Alarm raised at mortality rates in cloned sheep

The first of a flock of transgenic sheep has been born carrying a protein in their milk to help fight disease in humans. But Ian Burrell reveals that their creators are concerned about abnormalities and high mortality rates.

The transgenic lambs that will be born during the coming weeks at a farm in Midlothian could provide a breakthrough for the treatment of such conditions as cystic fibrosis.

But PPL Therapeutics, the Edinburgh-based firm conducting the programme, has advised the Government of problems with the unusual birth weights and high death rates of the lambs.

The PPL team developed Dolly, the cloned sheep, and then Polly, the first transgenic sheep, which was made by a nuclear transfer programme involving sheep foetal cells being given a human gene. The other transgenic sheep are clones of Polly.

In a briefing document seen by The Independent Ron James, PPL's managing director, reports that in an earlier trial nine lambs out of 14 died, a mortality rate of 64 per cent compared with the normal rate for commercial flocks of 8 per cent.

Mr James wrote: "Many types of manipulation of embryos have been reported to increase foetal mortality and there is no specific reason to suspect that the perinatal deaths are a consequence of nuclear transfer per se. Nevertheless we recognise they compromise animal welfare."

He also notes "at least one lamb was larger than expected". One was 8.7kg, while others weighed barely 3kg. A company spokesperson said: "Nobody knows yet why it happened. They have some ideas and feel that some of the changes we are making now might well solve the problem. Everyone has been concerned about this."

The scientists feel that the abnormality may have been due to them producing Poll Dorset lambs using the smaller Scottish Blackface breed as surrogate mothers. The process involved taking foetal cells from Poll Dorset lambs and inserting a human gene.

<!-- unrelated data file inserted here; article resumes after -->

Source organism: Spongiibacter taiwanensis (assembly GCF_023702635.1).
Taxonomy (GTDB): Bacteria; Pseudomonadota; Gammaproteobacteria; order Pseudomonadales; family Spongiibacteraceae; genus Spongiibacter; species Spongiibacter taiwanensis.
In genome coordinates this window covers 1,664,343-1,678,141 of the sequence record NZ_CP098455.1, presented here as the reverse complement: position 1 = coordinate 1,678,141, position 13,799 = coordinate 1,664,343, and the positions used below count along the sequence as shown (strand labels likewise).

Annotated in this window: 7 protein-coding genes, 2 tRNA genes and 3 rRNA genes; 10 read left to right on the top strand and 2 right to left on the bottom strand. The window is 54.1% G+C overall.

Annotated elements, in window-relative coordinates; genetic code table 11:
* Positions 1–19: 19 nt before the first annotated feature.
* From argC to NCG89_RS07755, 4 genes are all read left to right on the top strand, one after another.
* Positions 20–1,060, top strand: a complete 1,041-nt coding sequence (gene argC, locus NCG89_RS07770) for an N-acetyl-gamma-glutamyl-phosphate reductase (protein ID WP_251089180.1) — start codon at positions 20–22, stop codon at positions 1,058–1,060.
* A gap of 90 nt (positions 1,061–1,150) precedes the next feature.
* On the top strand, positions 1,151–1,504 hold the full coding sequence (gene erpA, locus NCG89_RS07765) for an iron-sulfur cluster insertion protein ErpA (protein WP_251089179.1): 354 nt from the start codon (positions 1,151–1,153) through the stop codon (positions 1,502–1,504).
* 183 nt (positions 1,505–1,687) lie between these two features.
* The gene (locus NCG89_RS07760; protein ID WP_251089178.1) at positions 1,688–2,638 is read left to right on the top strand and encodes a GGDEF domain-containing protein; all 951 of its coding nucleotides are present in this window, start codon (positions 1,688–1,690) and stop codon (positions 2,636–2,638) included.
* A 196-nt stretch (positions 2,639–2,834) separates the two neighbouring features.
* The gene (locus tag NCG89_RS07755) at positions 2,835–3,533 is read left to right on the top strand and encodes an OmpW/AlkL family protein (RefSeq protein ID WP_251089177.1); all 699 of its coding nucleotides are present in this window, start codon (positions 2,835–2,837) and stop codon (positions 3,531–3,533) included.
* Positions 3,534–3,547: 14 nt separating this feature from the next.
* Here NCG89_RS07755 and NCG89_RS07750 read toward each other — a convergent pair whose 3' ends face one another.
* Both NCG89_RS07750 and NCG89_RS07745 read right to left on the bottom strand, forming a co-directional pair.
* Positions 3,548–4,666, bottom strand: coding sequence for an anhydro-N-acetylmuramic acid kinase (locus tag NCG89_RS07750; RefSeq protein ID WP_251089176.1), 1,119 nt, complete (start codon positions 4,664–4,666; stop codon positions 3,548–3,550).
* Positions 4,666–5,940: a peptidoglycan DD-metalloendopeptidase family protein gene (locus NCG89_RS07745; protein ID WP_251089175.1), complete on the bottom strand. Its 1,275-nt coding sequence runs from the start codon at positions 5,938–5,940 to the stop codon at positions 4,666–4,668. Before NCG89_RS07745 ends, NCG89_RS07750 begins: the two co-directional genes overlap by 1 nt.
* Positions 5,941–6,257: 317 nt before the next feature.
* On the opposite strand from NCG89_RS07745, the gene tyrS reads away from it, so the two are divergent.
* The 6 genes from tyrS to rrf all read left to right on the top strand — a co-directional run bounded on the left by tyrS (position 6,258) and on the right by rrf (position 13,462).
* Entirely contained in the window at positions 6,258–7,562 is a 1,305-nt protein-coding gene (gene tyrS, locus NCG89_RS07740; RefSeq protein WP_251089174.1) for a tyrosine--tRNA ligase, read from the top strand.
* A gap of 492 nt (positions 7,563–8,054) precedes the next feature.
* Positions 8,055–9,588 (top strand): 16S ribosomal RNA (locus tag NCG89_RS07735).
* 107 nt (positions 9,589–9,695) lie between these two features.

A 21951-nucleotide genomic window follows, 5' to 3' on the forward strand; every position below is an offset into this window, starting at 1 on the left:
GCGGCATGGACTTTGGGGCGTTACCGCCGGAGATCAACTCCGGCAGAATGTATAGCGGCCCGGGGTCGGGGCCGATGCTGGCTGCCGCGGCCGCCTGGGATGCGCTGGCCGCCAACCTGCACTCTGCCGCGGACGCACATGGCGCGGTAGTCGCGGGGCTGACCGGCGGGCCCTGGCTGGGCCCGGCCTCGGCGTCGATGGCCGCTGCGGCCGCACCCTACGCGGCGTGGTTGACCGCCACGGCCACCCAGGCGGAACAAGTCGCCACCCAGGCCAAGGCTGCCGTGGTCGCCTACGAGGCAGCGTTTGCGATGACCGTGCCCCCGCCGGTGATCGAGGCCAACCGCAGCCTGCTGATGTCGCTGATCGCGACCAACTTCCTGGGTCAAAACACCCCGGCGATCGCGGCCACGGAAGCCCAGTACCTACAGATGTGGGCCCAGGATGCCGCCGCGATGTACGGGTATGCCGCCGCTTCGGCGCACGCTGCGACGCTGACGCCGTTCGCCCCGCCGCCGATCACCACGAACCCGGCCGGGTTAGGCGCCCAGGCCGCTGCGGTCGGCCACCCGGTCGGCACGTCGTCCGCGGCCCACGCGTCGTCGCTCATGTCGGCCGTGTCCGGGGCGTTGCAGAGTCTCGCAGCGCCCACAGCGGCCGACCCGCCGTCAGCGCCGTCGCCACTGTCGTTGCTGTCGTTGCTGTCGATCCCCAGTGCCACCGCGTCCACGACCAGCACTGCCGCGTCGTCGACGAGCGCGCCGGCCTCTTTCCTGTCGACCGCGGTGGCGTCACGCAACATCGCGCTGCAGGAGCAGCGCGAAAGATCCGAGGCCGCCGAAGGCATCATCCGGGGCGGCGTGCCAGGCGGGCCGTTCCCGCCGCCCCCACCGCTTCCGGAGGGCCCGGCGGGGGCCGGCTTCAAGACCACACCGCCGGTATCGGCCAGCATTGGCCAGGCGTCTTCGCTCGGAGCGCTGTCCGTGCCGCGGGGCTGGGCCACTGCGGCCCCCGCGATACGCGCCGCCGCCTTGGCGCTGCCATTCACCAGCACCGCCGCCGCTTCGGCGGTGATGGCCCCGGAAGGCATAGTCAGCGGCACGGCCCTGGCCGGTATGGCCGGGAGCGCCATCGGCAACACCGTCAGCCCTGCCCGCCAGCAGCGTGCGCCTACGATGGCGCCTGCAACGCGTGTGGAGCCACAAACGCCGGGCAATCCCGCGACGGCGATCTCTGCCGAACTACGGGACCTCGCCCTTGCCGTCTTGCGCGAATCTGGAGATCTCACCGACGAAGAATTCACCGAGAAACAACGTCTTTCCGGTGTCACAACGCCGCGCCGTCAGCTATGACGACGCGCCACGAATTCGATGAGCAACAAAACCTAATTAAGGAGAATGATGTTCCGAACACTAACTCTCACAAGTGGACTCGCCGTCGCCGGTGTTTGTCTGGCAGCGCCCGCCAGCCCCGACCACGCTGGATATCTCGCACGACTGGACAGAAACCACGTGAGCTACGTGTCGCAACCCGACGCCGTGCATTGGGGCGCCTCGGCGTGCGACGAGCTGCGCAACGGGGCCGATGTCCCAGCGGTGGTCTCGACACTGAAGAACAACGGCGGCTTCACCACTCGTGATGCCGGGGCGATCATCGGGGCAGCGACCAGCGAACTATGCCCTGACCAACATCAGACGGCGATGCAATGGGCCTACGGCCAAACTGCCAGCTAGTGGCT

The cells were maintained in the laboratory and tested to see whether the gene had been successfully integrated before they were inserted into the ewes' eggs, from which their own DNA had been removed. The eggs were replaced in the ewes and brought to birth.

The spokesperson said that the high death rate was a similar difficulty to that faced by those working in human in vitro fertilisation. "The problem with the lamb deaths refers back to the nuclear transfer manipulations, which is a bit like IVF in women; there's a lot of disturbance of the embryo with this technology."

In coming weeks between 20 and 30 transgenic lambs will be produced to form the PPL "foundation" flock from which it hopes to produce a plentiful supply of milk containing vital human proteins.

The first lamb of the flock has already been born.

Some of the sheep will carry the Factor IX gene, the blood-clotting agent absent in haemophiliacs. Others will have Alpha-1 Antitrypsin , the protein used to fight cystic fibrosis.

The milk from the animals is purified to extract the protein. The PPL spokesperson said: "It is a way of producing the human protein by the milk in the sheep as opposed to by cell culture. It should work out that the drug is cheaper by that method and some drugs can be produced that could not be produced by any other method."

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